** a self-assembling rifle, which is made of matter retrieved from another universe by nanomachines and, when empty, begins to degrade quickly
** a whole section on "idiot Guns", another invention for warlords with expendable, ignorant troops [[note]]the "guns" are little more than an evolved claymore mine that one holds in hand and points roughly toward ones' enemy, discharges, and then tosses, leaving behind a husk known as a "chechnyan rose"[[/note]]
** section full of, effectively, 3d-printed or otherwise solid-plastic objects which have various parts of the plastic endowed with different qualites, from electrical properties to explosive, allowing automatic shotguns, pistols, derringers, machine-pistols, laser pistols, particle-beam rifles, and various kinds of grenade and rocket launcher (the mortar is mentioned in another section) which, upon emptying, will immediately proceed to dissemble themselves into a mess of environmentally-friendly organic chemicals of various appearance, consistency and smell (except the single-shot grenade pistol; that still ends up as a lump of molten plastic you need to dispose of.)
** Even some of the melee weapons in the book are disposable, beginning with a bio-dagger which can be set to destroy itself after use and ending with a plastic sword which becomes uselessly blunt after a few blows, can't be sharpened, and may as well be tossed.
[[/folder]]



[[folder:Tabletop Games]]
* ''TabletopGame/WarhammerFantasyBattle'' has a Regiment of Renown (a mercenary unit) of [[NinjaPirateZombieRobot Dwarf death seeker pirates]]. They have a special rule, "Festooned with pistols", allowing them to use pistols in each turn of combat.
* The full-round reloading time in ''TabletopGame/HongKongActionTheatre'' seems designed to encourage this among players, since many Hong Kong action characters will dump their guns once they're out of bullets and either draw or grab new ones to continue the gunfight or turn the situation into a kung fu battle.
* Seriously averted in ''TabletopGame/{{Warhammer 40000}}''.
** No Guardsman would ''ever'' throw away their weapon unless it was too damaged to be usable. This is because Guard regulations state that losing one's weapon is a crime, potentially (and usually) punishable by summary execution. This is largely due to the rifle (and sometimes just the ammunition) being far more valuable than the guardsman who wields it. As a result of this, Guardsmen tend to take their rifles everywhere.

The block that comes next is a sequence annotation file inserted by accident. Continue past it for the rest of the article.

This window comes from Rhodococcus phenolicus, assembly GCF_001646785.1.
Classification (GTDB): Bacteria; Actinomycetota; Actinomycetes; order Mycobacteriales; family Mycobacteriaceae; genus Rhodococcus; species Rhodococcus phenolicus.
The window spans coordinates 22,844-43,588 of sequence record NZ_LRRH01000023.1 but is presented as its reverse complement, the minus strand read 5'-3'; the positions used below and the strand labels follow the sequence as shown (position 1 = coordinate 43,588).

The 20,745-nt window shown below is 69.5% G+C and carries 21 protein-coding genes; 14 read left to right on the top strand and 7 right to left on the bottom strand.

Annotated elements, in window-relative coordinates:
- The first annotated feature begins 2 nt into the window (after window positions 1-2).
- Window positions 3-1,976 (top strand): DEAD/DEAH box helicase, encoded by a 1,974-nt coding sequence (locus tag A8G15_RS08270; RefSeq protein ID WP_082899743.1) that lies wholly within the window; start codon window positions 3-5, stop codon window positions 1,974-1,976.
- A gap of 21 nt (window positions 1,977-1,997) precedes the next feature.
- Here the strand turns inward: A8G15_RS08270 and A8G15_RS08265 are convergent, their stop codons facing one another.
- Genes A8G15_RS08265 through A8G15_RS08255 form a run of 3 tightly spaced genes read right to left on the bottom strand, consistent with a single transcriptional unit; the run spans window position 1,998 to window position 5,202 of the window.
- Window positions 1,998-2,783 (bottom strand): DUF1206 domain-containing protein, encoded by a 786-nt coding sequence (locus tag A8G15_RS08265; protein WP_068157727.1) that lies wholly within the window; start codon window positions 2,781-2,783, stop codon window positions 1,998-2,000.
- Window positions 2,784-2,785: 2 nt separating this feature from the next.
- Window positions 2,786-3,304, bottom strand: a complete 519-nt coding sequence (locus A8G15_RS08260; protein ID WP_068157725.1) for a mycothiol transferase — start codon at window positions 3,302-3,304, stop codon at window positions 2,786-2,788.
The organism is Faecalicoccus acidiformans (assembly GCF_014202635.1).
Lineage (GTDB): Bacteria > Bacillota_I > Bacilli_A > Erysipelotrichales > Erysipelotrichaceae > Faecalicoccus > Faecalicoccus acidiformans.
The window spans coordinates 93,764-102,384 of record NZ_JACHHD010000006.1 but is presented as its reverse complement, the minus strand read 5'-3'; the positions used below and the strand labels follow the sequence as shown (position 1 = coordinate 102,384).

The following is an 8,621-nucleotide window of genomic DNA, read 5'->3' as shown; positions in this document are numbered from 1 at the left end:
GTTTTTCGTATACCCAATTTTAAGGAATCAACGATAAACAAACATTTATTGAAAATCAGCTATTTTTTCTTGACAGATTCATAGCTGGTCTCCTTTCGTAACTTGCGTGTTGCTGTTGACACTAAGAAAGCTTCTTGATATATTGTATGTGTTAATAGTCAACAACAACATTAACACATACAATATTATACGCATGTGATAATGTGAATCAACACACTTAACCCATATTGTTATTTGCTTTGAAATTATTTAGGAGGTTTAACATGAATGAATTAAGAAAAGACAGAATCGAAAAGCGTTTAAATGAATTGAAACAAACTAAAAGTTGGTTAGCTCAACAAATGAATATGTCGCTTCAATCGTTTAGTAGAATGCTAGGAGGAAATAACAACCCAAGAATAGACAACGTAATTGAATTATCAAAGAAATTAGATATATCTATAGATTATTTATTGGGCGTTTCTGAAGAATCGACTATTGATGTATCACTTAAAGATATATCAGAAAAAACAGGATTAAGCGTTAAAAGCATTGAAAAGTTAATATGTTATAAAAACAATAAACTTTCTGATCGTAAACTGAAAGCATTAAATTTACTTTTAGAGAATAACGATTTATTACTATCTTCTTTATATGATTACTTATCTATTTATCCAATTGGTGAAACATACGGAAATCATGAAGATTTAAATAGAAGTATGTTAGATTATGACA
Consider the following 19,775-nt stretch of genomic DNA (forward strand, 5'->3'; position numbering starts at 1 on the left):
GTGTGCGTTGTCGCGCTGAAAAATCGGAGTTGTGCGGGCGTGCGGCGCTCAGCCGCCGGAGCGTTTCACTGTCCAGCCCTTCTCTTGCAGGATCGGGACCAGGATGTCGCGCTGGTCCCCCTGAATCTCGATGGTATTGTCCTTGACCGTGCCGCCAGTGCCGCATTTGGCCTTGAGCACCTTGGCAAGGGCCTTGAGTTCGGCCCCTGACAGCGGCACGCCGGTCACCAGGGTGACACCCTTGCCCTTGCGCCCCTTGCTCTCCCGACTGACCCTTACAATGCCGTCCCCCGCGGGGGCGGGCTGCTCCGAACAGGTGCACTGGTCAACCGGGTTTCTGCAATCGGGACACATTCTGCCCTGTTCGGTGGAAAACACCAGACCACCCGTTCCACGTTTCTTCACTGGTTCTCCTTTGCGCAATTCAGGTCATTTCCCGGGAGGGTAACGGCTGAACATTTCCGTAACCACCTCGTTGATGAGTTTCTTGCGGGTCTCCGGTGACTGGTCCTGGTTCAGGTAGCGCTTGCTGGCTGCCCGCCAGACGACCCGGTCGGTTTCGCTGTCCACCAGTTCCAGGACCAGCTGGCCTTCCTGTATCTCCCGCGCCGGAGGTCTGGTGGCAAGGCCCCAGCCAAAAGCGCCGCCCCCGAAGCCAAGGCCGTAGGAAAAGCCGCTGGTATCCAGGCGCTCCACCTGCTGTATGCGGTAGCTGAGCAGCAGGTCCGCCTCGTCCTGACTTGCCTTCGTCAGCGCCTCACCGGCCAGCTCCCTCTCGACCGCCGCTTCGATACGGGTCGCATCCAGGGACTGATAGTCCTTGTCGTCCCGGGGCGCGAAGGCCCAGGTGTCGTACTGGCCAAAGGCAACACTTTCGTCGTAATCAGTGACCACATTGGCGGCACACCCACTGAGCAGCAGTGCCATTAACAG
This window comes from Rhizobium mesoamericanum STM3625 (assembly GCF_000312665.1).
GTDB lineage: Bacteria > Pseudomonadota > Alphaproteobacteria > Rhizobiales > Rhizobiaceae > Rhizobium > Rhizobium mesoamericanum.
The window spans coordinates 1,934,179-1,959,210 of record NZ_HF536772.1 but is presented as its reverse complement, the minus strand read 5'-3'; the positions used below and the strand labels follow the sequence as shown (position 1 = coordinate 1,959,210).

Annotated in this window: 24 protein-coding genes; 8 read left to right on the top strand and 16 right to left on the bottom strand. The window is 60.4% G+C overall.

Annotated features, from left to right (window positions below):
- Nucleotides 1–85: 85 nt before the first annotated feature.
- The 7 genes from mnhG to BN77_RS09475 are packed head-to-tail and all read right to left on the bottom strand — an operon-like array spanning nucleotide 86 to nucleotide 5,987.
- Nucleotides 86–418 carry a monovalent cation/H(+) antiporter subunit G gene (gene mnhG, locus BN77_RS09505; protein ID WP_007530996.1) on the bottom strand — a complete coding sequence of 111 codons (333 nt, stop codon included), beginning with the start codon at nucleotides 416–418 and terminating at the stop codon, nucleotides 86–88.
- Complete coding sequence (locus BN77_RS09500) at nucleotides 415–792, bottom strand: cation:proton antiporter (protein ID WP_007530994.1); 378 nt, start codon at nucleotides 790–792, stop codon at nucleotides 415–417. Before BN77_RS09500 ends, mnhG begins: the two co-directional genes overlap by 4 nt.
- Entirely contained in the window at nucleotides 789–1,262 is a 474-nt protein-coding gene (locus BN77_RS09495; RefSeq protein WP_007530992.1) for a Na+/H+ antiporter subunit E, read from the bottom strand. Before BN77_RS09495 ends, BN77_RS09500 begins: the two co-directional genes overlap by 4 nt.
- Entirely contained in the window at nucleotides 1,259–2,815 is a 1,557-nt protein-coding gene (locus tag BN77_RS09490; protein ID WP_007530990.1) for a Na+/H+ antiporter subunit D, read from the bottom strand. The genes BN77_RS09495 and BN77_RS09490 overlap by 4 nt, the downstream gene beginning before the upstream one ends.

** Space Marines will only discard their weapon if they're killed, as they treat every bit of their equipment as a holy relic, to be treasured and preserved. Adeptus Mechanicus takes this one step further, sacrificing entire ''legions'' of troops to retrieve weapons that ''other people'' discarded centuries ago.
** Tyranids are incapable of this, as their guns are attached to their bodies.
* Unintentionally justified in "Inquisitor" where a Space Marine can throw his gun further and for more damage than if he had fired it.
* ''TabletopGame/{{BattleTech}}'' has a few examples of this. For one, quite a few battle armor suit designs carry disposable missile launchers (one-shot models or with a small number of reloads) that are generally jettisoned after use to no longer slow down the trooper(s); indeed, normally jump-capable Inner Sphere battle armors equipped with those are generally prohibited from jumping until the missiles are expended or the launchers ditched. Optional rules expand this to disposable packs for other weapon types and also introduce explicitly handheld weapons for [[HumongousMecha [=BattleMechs=]]], which allow a 'Mech to carry weapons it normally doesn't have installed but also usually encumber it and block some to all of its 'standard' weapons fire; these can be dropped and picked up again as the occasion demands.
* ''Battletech'''s roleplaying game spinoff ''Mechwarrior'' features a number of small, cheap guns in its inventory. Some are explicitly one-shot weapons, meant to be expended and then tossed out due to the fact that they have no reloading options (and some of them are hideously expensive for disposable weapons). Alternately, some weapons in the game are so cheap and small that it's not unreasonable for a character to simply toss it once expended and pull a new one. Holdout guns are often in this category, such as the holdout pistol, a snubnosed 5-shot revolver heavily implied in the original material to be a "Saturday Night Special" type of gun. This explains its relative cheapness and the fact it can't seem to hit anything past 10 meters or so.